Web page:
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Saturday, 10 December 2011

Rosetta visits an ancient relic of Earths birth.... and we watch Vesta go 'Boom'

A double post this time: One of the big small body events from the past year and a plan from NASA that is right up my street!

Rosetta at asteroid Lutetia:
Deep into the darkness that no human and few machines have ever penetrated you wouldn't expect to run across a literal piece of home.  But you'd be wrong.

Image to the right: the enigmatic contours of Lutetia catch the distant sunlight. Courtesy of NASA/JPL.

In July 2010 the ESA space craft Rosetta [1] tore past the asteroid Lutetia at a distance of around 3000 km - a long way for a human but nothing for a space faring robot. As it did so it took images and spectra of this enigmatic 120km long boulder. Even its changes in speed as it passed by gave us information on this little worlds mass and density - Lutetia is denser than an ordinary stony chondrite meteorite [2], meaning it almost certainly is metal rich. Now scientist have had the chance to study the data beamed back and draw some conclusions: Lutetia may be a left over building block of the four terrestrial planets, Mercury, Venus Earth and Mars.
The Rosetta spacecraft observed the asteroid, which, when combined with telescopic observations from European Southern Observatory [3] New Technology Telescope gives us the most complete surface spectrum of an asteroid ever. The spectrum - the wavelengths of sunlight reflected and absorbed by the surface - gives us an idea of what an object is made of. Luetetias spectrum is very similar to a type of meteorite called estatic chondrites - these are thought to have formed close to the sun, making up the earliest Lego's from which planets like ours were born  Hence Lutetia may have been grown in the same place -  a piece of Earths own ancient history, stranded out of deep time [4].
Another revelation about Lutetia is that it may have once had enough internal heat - from internal radioactivity or left over accretion heat - to have had a warm core smouldering sullenly behind its rocky face. An incredible thing for a place so small its gravity cannot even squeeze it into a rough sphere.
Image above: The geological regions of Asteroid Lutetia. Image Courtesy of ESA.

The surface of Lutetia has been mapped into seven areas:  Baetica, Achaia, Etruria, Narbonensis, Noricum, Pannonia, and Raetia. Achaia and Noricum are truly ancient places; based on crater counting Achaia is nearly 4 billion years old.

Image right: A set of grooves on the Lutetian surface. Grooves like these are seen on many asteroids, but their exact origins are still a matter of debate.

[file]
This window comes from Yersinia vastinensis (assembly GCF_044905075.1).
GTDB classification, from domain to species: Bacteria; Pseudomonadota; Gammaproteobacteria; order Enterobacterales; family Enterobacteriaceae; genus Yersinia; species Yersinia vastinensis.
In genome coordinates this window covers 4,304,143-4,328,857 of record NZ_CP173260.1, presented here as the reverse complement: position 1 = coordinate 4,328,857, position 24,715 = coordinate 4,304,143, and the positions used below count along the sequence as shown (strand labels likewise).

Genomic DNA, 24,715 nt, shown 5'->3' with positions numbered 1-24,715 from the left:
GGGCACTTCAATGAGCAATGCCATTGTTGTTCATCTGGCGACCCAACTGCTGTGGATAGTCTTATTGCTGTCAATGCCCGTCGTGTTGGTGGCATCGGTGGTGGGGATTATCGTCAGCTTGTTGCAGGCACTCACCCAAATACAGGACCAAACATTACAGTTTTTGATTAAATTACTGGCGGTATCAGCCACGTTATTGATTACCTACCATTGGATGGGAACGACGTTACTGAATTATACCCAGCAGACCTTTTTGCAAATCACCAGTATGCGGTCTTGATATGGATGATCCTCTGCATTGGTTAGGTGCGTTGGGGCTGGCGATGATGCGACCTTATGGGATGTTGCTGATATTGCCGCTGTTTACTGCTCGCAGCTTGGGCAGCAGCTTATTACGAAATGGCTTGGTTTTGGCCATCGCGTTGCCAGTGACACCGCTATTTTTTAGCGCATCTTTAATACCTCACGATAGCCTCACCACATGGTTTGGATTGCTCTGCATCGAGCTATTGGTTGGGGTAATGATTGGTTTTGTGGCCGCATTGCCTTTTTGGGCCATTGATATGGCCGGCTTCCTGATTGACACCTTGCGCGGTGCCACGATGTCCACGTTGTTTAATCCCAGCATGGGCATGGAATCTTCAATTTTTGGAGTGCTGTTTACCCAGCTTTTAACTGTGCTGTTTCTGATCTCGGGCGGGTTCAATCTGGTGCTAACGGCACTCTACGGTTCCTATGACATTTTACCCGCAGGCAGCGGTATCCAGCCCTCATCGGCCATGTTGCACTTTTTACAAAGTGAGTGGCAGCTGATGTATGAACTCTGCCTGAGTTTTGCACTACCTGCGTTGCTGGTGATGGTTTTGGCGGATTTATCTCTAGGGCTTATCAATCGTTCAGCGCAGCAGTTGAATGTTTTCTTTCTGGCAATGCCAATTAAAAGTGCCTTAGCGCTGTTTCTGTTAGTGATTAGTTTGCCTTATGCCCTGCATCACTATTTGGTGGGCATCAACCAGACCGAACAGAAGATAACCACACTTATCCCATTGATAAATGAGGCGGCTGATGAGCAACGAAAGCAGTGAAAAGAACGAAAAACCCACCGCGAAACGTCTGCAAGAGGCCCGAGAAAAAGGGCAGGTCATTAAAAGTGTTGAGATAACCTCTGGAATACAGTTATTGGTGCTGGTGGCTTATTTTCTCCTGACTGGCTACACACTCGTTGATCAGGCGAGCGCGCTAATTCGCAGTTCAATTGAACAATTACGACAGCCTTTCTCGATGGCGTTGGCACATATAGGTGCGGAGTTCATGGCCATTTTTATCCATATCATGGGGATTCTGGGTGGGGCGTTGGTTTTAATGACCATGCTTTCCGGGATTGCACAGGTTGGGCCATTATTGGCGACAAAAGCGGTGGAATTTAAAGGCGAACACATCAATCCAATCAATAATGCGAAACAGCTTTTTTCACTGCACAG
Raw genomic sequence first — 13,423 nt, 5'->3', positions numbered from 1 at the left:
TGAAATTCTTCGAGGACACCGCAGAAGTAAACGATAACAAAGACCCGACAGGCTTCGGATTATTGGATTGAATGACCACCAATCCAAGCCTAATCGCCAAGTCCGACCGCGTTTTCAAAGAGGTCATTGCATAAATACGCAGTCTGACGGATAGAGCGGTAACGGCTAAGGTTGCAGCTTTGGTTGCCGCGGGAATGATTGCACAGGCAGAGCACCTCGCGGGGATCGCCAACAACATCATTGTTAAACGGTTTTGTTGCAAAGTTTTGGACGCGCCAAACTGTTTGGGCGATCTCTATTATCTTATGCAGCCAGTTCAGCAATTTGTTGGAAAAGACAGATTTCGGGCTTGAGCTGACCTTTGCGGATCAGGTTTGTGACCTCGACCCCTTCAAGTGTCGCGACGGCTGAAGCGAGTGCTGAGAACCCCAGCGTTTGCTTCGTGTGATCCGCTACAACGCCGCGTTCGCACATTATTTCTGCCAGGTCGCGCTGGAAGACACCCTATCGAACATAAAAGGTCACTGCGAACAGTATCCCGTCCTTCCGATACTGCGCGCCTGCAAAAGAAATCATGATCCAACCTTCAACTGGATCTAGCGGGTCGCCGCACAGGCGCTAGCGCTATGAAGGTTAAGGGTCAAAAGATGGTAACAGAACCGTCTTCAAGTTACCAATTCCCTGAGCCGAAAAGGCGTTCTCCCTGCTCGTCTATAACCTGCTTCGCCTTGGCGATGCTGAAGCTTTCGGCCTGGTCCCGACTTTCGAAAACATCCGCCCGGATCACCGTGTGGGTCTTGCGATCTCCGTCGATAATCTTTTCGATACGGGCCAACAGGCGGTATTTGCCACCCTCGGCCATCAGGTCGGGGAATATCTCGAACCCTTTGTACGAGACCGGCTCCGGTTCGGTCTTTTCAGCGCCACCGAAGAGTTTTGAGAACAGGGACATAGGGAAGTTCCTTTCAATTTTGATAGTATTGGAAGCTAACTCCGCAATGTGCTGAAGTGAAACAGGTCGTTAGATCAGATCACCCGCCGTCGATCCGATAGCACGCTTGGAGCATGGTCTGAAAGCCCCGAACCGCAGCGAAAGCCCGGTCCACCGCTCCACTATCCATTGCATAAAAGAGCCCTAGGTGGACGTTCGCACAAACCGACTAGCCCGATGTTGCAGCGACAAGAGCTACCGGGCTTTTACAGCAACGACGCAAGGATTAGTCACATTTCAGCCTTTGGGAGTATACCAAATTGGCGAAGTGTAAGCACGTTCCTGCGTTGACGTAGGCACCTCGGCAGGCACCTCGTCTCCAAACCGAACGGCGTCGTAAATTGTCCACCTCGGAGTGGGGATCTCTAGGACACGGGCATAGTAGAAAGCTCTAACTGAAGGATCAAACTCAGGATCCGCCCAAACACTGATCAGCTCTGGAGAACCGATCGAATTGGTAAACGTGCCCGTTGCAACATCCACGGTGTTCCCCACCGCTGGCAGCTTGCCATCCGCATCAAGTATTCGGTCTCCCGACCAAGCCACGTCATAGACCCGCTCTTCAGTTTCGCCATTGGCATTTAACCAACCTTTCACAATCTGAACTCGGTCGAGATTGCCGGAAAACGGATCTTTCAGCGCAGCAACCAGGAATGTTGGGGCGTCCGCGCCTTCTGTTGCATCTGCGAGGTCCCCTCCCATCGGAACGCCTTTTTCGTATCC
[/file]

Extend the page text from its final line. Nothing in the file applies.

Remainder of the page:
The surface is studded by immense, monolithic blocks of impact ejects, blankets of solidified lava up to 600 meters thick, grooves [5] a hundred meters deep, and landslides creeping down crater walls under the low low gravity. Finding such an active geological history on a world so small is a treasure trove for planetary geologists.

Image left: A huge landslide has slithered down onto the bottom of this crater in the Baetica region of Lutetia. Massive boulders on the overlooking slopes cast black shadows that are reduced to pinpricks by distance.

Why wasn't this massive rock incorporated into one of the main planets? Luck, and gravity. Lutetia probably had a gravitational slingshot [6] type close encounter with at least one major planet as they were growing, and ended up in the asteroid belt instead. Only 2% of asteroids in the belt are from the inner solar system, so scientists will be keeping Lutetia in their thoughts- a mission dedicated to Lutetia itself (Rosetta is on its way to meet comet Churyumov-Gerasimenko in 2014) could help shed light on the origin and earliest, most hidden, years of Earths existence.

Vesta go BOOM!

Speaking of things that happened when Earth was still young: Check out this computer model of the titanic impact that pulverised the south pole of Vesta: 

Video above: A computer model of a 50km wide asteroid smashing apart Vestas south pole. Courtesy of Martin Jutzi. First seen on The Planetary Society blog [7]. No protoplanets were harmed in the making of this video.

The big sphere is a primordial Vesta, and the little one is a 50 km wide impactor. However even the simulations authors admit they are a way from having an accurate handle on the impact yet. Eric Asphaug and Martin Jutzi who authored the model suggested there might be several reasons for this: the impact speed could have been lower than in the model, Vesta may have been harder, or there might have been effects that did not kick in until some time after the explosion that had more influence over the final shape.

Vesta it seems is proving difficult to interpret - it's uniqueness as a world surviving from the deep past and its unusual history makes it difficult to interpret. However a few tentative conclusions are being drawn: Vesta is differentiated like a planet for starters. For more on this follow the link above for the planetary society report, or go to the website for the 2011 American Geophysical Union meeting [8].

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